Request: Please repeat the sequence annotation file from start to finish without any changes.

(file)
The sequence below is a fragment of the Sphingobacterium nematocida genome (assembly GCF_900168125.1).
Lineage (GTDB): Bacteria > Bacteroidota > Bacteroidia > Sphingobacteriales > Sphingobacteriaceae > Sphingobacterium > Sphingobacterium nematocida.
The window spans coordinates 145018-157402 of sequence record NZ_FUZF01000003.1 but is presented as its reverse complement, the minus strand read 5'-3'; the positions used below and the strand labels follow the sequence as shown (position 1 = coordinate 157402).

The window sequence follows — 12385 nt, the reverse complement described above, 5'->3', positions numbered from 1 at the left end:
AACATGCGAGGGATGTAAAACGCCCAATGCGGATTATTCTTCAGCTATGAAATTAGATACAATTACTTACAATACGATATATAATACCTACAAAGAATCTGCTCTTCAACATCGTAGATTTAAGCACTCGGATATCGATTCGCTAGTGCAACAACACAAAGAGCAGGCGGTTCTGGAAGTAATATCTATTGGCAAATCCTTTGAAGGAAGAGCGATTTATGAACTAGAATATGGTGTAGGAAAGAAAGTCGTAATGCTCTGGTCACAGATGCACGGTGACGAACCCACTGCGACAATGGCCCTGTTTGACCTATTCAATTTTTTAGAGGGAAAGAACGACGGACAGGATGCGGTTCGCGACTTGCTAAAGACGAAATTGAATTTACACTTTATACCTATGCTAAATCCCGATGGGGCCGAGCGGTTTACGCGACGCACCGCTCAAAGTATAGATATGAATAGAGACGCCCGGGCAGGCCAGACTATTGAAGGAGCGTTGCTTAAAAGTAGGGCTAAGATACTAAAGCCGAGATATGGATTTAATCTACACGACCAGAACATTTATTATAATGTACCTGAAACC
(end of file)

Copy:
The sequence below is a fragment of the Sphingobacterium nematocida genome (assembly GCF_900168125.1).
Lineage (GTDB): Bacteria > Bacteroidota > Bacteroidia > Sphingobacteriales > Sphingobacteriaceae > Sphingobacterium > Sphingobacterium nematocida.
The window spans coordinates 145018-157402 of sequence record NZ_FUZF01000003.1 but is presented as its reverse complement, the minus strand read 5'-3'; the positions used below and the strand labels follow the sequence as shown (position 1 = coordinate 157402).

The window sequence follows — 12385 nt, the reverse complement described above, 5'->3', positions numbered from 1 at the left end:
AACATGCGAGGGATGTAAAACGCCCAATGCGGATTATTCTTCAGCTATGAAATTAGATACAATTACTTACAATACGATATATAATACCTACAAAGAATCTGCTCTTCAACATCGTAGATTTAAGCACTCGGATATCGATTCGCTAGTGCAACAACACAAAGAGCAGGCGGTTCTGGAAGTAATATCTATTGGCAAATCCTTTGAAGGAAGAGCGATTTATGAACTAGAATATGGTGTAGGAAAGAAAGTCGTAATGCTCTGGTCACAGATGCACGGTGACGAACCCACTGCGACAATGGCCCTGTTTGACCTATTCAATTTTTTAGAGGGAAAGAACGACGGACAGGATGCGGTTCGCGACTTGCTAAAGACGAAATTGAATTTACACTTTATACCTATGCTAAATCCCGATGGGGCCGAGCGGTTTACGCGACGCACCGCTCAAAGTATAGATATGAATAGAGACGCCCGGGCAGGCCAGACTATTGAAGGAGCGTTGCTTAAAAGTAGGGCTAAGATACTAAAGCCGAGATATGGATTTAATCTACACGACCAGAACATTTATTATAATGTACCTGAAACC